As documented below, a few security concerns have surfaced regarding the special private email server solution.  These findings document the need for robust encryption and email server best practices that are beneficial in protecting sensitive information.  However some basic protection was in place, and so far no security breaches have been reported with this special arrangement.

http://www.eweek.com/security/hillary-clintons-private-email-use-and-the-state-of-ssltls-security.html

Venafi’s analysis shows the certificates to all be domain-validated, as opposed to the more rigorously audited Extended Validation (EV-SSL) certificates that can also be used to secure servers. Looking at the underlying technology for the server, Bocek said that Clintonemail.com is running Microsoft’s Internet Information Server (IIS) 7 Web server for Web services. The server is not leveraging Perfect Forward Secrecy (PFS), which is an SSL/TLS server deployment option that provides new encryption keys for every connection session. After revelations of U.S government snooping, multiple large Web properties, including Twitter, began to deploy Perfect Forward Secrecy in 2013 in an effort to harden security. Though Clinton’s server wasn’t using the most advanced forms of cryptographic protections for her email, at this time, there is no indication of current certificate misuse, Bocek said.

http://hotair.com/archives/2015/03/04/great-news-hillarys-e-mail-server-had-a-misconfigured-encryption-system/

However, when digital security consultant Alex McGeorge examined Clinton’s e-mail set-up this week he found it used a default encryption “certificate,” instead of one purchased specifically for Clinton’s service. Encryption certificates are like digital security badges, which websites use to signal to incoming browsers that they are legitimate. “It’s bewildering to me,” he said. “We should have a much better standard of security for the secretary of state.”.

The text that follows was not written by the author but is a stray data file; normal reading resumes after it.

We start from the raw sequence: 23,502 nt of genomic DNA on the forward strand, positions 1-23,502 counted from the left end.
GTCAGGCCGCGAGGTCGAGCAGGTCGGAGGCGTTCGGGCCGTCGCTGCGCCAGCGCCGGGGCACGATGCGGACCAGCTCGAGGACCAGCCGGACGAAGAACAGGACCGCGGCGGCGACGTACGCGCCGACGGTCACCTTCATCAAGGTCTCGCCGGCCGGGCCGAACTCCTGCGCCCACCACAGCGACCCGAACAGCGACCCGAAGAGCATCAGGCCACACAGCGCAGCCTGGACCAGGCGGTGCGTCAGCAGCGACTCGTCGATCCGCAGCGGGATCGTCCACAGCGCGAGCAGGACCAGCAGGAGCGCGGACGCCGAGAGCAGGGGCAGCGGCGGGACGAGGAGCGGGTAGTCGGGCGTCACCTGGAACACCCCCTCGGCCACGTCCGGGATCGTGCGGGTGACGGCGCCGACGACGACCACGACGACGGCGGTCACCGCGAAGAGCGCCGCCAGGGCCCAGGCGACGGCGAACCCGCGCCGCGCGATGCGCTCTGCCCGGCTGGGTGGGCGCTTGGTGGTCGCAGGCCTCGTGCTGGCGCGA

Using a scanning tool called Fierce that he developed, Robert Hansen, a web-application security specialist, found what he said were the addresses for Microsoft Outlook Web access server used by Clinton’s e-mail service, and the virtual private network used to download e-mail over an encrypted connection. If hackers located those links, they could search for weaknesses and intercept traffic, according to security experts.  Those defaults would normally be replaced by a unique certificate purchased for a few hundred dollars. By not taking that step, the system was vulnerable to hacking.

That’s a little like buying software that comes with a default security password of “password” and then never changing it. This isn’t the first time this week that an expert’s claimed that Hillary’s e-mail set-up was insecure either. MKH noted last night that an IT person at the State Department had warned Hillary’s team that a private server wasn’t as secure as federal servers were.